Organisms such as M tuberculosis,  Salmonella typhi,  and Brucella species are considered pathogens whenever they are found in patients.  However ,  many infections are caused by organisms that are permanent or transient members of the normal flora. For example,  Escherichia coli is part of the normal gastrointestinal flora and is  also the most common cause of urinary tract infections. Similarly ,  the vast majority of mixed bacterial infections with anaerobes are caused by organisms that are members of the normal flora. The relative numbers of specific organisms found in a culture are important when members of the normal flora are the cause of infection.When numerous gram-negative rods of species such as Klebsiella pneumoniae are found mixed with a few normal nasopharyngeal bacteria in a sputum culture,  the gram-negative rods are strongly suspect as the cause of pneumonia because large numbers of gram-negative rods are not normally found in sputum or in the nasopharyngeal flora; the organisms should be identified and reported.  In contrast,abdominal abscesses commonly contain a normal distribution of aerobic,  facultatively anaerobic,  and obligately anaerobic organisms representative of the gastrointestinal flora.  In such cases,  identification of all species present is not warranted; instead,  it is appropriate to report "normal gastrointestinal flora." Yeasts in small numbers are commonly part of the normal microbial flora.  However ,  other fungi are not normally present and therefore should be identified and reported.  Viruses usually are not part of the normal flora as detected in diagnostic microbiology laboratories.  However ,  some latent viruses,  eg,  herpes simplex, or live vaccine viruses such as poliovirus occasionally appear in cultures for viruses.  In some parts of the world,stool specimens commonly yield evidence of parasitic infection.  In such cases,  it is the relative number of parasites correlated with the clinical presentation that is important.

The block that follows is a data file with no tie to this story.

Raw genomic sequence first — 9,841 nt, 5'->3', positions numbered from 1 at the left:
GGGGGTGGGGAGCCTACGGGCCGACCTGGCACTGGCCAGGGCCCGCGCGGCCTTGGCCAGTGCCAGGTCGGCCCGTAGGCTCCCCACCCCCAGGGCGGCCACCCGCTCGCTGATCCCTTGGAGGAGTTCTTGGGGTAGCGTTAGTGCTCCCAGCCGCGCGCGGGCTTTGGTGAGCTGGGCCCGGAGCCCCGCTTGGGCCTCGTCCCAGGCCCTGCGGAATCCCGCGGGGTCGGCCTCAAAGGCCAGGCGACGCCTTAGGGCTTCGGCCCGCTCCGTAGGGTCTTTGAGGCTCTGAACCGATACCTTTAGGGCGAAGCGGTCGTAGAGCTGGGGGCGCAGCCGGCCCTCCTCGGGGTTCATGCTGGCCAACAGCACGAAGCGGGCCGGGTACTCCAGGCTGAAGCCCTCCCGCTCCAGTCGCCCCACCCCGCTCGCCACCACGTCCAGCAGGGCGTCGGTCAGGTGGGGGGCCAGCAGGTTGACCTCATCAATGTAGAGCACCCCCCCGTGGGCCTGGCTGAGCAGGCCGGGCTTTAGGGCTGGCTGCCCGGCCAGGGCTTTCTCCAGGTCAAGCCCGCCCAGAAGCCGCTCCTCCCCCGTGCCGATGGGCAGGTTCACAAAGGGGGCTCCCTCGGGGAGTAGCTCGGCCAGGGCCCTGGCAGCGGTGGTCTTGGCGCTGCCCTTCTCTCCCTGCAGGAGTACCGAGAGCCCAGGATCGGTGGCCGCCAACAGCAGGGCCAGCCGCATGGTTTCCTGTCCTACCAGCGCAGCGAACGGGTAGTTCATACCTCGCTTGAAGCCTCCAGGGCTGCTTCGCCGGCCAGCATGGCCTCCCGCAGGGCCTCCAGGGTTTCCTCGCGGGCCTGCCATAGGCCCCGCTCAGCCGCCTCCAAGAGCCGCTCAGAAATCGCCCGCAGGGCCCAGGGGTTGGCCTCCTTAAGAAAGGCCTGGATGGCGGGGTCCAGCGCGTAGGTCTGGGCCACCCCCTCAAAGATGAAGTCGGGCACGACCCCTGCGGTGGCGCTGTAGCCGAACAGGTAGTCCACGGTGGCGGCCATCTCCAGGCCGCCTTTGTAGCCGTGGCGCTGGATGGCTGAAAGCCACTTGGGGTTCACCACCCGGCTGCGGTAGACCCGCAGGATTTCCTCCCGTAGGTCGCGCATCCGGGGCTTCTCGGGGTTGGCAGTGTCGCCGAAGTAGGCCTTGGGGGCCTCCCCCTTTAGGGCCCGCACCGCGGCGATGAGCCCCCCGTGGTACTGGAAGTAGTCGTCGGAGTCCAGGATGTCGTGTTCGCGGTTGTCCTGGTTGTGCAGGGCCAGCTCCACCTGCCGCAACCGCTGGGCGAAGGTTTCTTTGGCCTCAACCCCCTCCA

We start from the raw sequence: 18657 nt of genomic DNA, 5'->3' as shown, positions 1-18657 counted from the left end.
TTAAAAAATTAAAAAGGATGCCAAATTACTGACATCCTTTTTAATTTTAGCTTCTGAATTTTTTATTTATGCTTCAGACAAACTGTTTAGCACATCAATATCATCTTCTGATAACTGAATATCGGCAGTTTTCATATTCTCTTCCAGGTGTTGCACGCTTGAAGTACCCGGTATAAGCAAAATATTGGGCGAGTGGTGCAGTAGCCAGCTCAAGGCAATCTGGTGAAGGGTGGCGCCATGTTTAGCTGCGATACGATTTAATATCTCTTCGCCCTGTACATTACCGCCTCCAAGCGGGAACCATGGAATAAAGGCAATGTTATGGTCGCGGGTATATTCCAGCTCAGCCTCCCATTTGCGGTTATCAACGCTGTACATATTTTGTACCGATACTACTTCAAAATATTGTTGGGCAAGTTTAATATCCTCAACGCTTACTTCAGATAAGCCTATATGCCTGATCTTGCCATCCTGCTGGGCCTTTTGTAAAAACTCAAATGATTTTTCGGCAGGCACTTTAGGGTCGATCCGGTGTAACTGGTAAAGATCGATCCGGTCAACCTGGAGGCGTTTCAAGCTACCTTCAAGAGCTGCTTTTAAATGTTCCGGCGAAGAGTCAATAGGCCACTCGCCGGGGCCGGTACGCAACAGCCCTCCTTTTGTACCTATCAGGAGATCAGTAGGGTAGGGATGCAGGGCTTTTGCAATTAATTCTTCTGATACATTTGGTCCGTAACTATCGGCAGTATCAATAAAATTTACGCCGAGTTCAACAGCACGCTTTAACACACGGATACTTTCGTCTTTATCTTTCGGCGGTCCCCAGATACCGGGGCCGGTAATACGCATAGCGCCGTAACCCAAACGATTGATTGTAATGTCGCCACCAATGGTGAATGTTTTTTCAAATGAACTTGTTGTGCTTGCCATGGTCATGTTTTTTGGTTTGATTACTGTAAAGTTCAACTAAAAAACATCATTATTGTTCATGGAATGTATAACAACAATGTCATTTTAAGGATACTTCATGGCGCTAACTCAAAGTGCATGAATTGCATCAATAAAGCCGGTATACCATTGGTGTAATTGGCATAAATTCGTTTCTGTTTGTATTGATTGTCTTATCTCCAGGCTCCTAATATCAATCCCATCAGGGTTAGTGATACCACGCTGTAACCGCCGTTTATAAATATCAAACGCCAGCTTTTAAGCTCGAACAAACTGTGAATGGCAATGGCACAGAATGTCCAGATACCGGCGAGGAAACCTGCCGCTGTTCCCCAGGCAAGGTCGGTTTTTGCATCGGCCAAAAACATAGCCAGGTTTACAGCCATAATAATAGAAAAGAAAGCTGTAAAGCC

www.ncbi.nlm.nih.gov › ... › J Clin Microbiol › v.45(9); Sep 2007